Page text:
It doesn’t have to be a job or a career, it actually has to be the innate quality that lives within us, as the light of our own being, that we are able to find an expression of, and realise in some form where it can be useful, or where it can serve or touch the hearts of others.
It’s like the centre of a beautiful star that begins to shine its light so the others might see.
So I never stopped with the understanding of what purpose is, what the quality is that we each might need to explore, I needed to understand for myself what my purpose was and what my particular light was, and how that could shine and touch others. I needed to explore this in depth, I didn’t need a careers advisor to tell me where I should go to work or study, I needed a soul adviser.
But soul advisers didn’t exist during my educational years. Soul advisors were people I had to go out and seek in communities that were far away from where I existed, I had to reach out to seek, to search to look in places that made me afraid, where the light had been dimmed, but that there was gold hidden in the corners. I had to reach into the very depths of my anguish, anxiety from my painful memories. My fears, my terrors, my darkest moments, I had to remember where I had come from and why many times it had hurt. I had to know myself at the deepest core of my being.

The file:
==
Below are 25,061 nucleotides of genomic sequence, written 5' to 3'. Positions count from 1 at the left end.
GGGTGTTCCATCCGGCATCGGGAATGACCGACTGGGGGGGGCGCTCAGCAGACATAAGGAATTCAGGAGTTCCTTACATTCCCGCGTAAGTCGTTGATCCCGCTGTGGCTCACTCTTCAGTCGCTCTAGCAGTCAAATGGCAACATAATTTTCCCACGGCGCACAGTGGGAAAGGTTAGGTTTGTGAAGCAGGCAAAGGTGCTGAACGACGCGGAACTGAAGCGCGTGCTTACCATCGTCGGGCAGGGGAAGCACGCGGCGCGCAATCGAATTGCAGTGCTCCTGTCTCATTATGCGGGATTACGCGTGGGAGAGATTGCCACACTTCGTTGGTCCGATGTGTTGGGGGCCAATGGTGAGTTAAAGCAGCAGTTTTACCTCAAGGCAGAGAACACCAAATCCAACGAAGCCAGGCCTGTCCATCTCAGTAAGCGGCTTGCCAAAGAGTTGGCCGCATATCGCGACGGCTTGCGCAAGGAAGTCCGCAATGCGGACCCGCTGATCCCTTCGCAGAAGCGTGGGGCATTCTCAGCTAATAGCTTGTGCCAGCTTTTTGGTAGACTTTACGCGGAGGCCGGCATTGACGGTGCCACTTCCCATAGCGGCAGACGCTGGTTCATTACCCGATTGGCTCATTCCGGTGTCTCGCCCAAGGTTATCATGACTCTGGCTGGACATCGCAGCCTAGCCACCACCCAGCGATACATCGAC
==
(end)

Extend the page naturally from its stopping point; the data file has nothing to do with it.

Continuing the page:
And it couldn’t stop there for there was a quality beneath all of that that called for recognition. The quality that was my birthright, which over years and years of conditioning had masked my essence.
I documented that journey over and over again, I simplified it, I created the story in a form that had a new perspective, I drew its pictures.
And then I gave myself whole heartedly to the process, to embody it myself, to let it inhabit my bones, to find a way that it would touch others, that others might understand the need for a soul adviser, to hold up a torch, a lantern that would guide them through the darkness, to offer them a map, a model, a way of exploring the greatest secret of all time.
I am not afraid to call myself a soul-worker, because I know I have done the work and continue to do the work, the never-ending journey. Not the pretty journey, not the easy journey, not the one that gives great satisfaction in every moment or wears some kind of special badge, but the journey that embraces tears, the journey that meets heartache without tempting the victim, the journey of frustration because it doesn’t always meet my needs, but then a journey that when all of this is painted into the most beautiful of paintings, and woven into tapestries that become archaic as they weave together the blueprint of every living story of mine and others, then those realisations become such a vibration of light and colour and manifestation, that I cannot help but feel the breath of my creator, and the essence and profundity of God.
God gave me life, and in gratitude for that life, I give back what I know is mine to give.
Middle Earth Medicine
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art Brenda May ‘The Wheel Of Souls Return’ & The Middle Earth Medicine Oracle